God in His own wisdom, as John Mahama prefers to say, bequeathed to each individual a unique talent to make him live a prosperous life. Some of these talents are manifested in many fields of endeavour - music, education, politics, health, agriculture, chieftaincy, sports, entertainment etc. However, these God-given talents are not like mere seeds that could grow in the forest on their own. The talents within individuals could be unearthed and developed, only when children are given equal opportunities in life. During my Teaching Practice in the mid 1990's, I had the opportunity to ask my pupils what each of them wanted to do and become in future. It was indeed amazing to see the passion in the children as they provided answers to my question. And I know all those reading this piece are privy to some of those answers. But, what measures are being put in place by the government to ensure that our children's talents are discovered and nurtured so that they can fully maximise their capabilities?

In their quest to give intellectual property to their children to meet the challenges of life, parents have played a meaningful role in educational matters in this country. Successive governments, together with other stakeholders of education have also helped in this direction. But the objective of maximising every child's talent in Ghana is still a mirage. Ghana's education system, in spite of the fundamental changes and reforms that have taken place, has failed to yield the desired results. The curriculum, for instance, has failed to capture the abilities of children as more emphasis has been given to external examinations and literacy works. The upsurge of social vices, high unemployment rate, and poverty among the citizenry go to underscore the fact that millions of talents have gone waste. How could a fail in Mathematics or English Language in BECE, SSSCE/WASSCE or GCE, for instance, determine a student's destiny? But this is the plight of most JHS and senior high school graduates in this beloved country of ours.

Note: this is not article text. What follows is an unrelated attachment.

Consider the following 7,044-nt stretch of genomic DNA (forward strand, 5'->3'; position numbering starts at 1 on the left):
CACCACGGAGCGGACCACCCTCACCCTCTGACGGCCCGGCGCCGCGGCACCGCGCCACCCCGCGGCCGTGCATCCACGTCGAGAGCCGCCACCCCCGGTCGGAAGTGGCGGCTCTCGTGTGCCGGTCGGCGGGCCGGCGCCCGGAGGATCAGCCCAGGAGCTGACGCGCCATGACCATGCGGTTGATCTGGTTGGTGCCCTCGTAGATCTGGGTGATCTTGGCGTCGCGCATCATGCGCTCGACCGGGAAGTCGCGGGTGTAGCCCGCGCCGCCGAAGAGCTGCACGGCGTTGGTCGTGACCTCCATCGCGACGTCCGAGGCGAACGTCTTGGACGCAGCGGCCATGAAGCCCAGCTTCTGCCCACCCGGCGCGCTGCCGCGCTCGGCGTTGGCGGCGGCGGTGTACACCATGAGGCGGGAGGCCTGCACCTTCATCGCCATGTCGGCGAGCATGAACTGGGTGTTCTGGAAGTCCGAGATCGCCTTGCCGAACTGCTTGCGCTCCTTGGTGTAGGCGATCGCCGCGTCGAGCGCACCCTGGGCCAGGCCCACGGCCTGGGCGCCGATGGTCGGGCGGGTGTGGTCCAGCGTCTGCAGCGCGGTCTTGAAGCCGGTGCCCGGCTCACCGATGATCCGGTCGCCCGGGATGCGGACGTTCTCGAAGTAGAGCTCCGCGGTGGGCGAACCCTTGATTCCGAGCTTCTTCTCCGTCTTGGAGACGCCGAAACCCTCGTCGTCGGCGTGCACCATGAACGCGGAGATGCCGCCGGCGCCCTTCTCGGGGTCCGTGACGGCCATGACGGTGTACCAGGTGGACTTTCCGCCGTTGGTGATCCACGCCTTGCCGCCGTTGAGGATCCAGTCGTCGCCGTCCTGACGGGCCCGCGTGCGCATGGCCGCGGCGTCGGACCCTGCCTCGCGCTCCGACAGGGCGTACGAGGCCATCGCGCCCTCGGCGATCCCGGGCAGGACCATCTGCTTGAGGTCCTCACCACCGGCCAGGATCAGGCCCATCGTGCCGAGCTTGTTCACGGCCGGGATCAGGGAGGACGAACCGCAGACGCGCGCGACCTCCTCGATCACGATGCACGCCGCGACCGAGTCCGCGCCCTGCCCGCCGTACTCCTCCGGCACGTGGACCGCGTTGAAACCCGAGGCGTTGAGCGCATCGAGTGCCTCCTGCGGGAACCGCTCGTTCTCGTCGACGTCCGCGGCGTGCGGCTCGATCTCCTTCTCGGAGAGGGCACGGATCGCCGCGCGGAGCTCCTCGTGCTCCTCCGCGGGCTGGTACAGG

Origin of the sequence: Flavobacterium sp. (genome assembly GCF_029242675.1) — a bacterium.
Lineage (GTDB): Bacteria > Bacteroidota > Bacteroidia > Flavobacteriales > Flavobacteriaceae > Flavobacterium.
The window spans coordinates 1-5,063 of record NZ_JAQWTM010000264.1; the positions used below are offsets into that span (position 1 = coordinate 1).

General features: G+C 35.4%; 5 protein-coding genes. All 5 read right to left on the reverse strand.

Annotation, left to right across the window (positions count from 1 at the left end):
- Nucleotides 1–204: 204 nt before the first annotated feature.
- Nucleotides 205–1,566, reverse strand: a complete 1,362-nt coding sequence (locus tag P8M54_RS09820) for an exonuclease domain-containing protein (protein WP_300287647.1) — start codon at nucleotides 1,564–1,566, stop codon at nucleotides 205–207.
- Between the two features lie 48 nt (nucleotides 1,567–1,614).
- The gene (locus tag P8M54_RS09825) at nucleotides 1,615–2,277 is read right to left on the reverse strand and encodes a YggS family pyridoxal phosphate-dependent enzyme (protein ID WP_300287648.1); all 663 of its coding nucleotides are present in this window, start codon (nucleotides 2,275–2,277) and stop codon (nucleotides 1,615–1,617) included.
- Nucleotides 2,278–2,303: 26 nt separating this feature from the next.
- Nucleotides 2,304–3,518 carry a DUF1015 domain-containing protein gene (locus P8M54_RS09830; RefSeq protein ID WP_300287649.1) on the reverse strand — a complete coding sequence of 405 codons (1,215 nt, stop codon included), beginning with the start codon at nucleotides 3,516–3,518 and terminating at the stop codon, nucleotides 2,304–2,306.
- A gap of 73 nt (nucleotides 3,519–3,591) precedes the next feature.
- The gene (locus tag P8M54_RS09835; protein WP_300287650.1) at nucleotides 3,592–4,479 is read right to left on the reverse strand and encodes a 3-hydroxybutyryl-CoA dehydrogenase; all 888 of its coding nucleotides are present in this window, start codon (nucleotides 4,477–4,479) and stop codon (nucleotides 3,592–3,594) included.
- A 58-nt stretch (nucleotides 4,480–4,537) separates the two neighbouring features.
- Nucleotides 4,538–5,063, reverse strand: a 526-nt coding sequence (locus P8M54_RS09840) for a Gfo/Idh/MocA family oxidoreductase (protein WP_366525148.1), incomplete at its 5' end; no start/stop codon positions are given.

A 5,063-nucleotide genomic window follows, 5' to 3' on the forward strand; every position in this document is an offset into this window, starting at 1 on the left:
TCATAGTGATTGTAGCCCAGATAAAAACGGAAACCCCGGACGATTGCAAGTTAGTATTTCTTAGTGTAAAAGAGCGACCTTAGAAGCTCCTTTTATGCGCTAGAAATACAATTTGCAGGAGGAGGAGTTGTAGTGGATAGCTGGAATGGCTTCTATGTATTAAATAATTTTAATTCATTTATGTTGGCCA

Regrettably, the socio-economic damage being caused by this technical anomaly has not caught the attention of our political leaders. The political rush to revert the SHS duration from 4 years to 3 years by the National Democratic Congress (NDC) administration in 2009 has compounded the problem. The argument of inadequate educational infrastructure and extra cost to parents was untenable, to say the least. This is because the resources needed to provide such infrastructure are still in abundance. The high percentage pass rate of students who passed through the 4- year system justified the need for the policy to remain in place.

For children to develop their talents for the benefit of our country; and also for the purpose of education to be achieved in our circumstance, time factor is of essence in the formulation of any educational policy. As stated earlier, children are endowed with mixed abilities and as a result need more time to absorb certain educational instructions. Education should never be seen as an event, but rather a process that must be decoupled from mere schooling or literacy and numeracy.

In fact, for education to achieve its purpose of equipping people with skills and moulding their character, it is imperative to allow all junior high school graduates to access secondary education without any condition. This is because the basic education level, as it stands now, lacks the capacity to make our children reach their full potential. In addition, our educational curriculum, especially at the basic and secondary levels, is still dependent on protecting the interest of students with high Intelligent Quotients (IQ) at the expense of children with other similar abilities. As a nation, we have failed to recognise that every Ghanaian child, irrespective of his parents' social standing, is a potential president, surgeon, teacher, engineer, singer, dancer, and lawyer.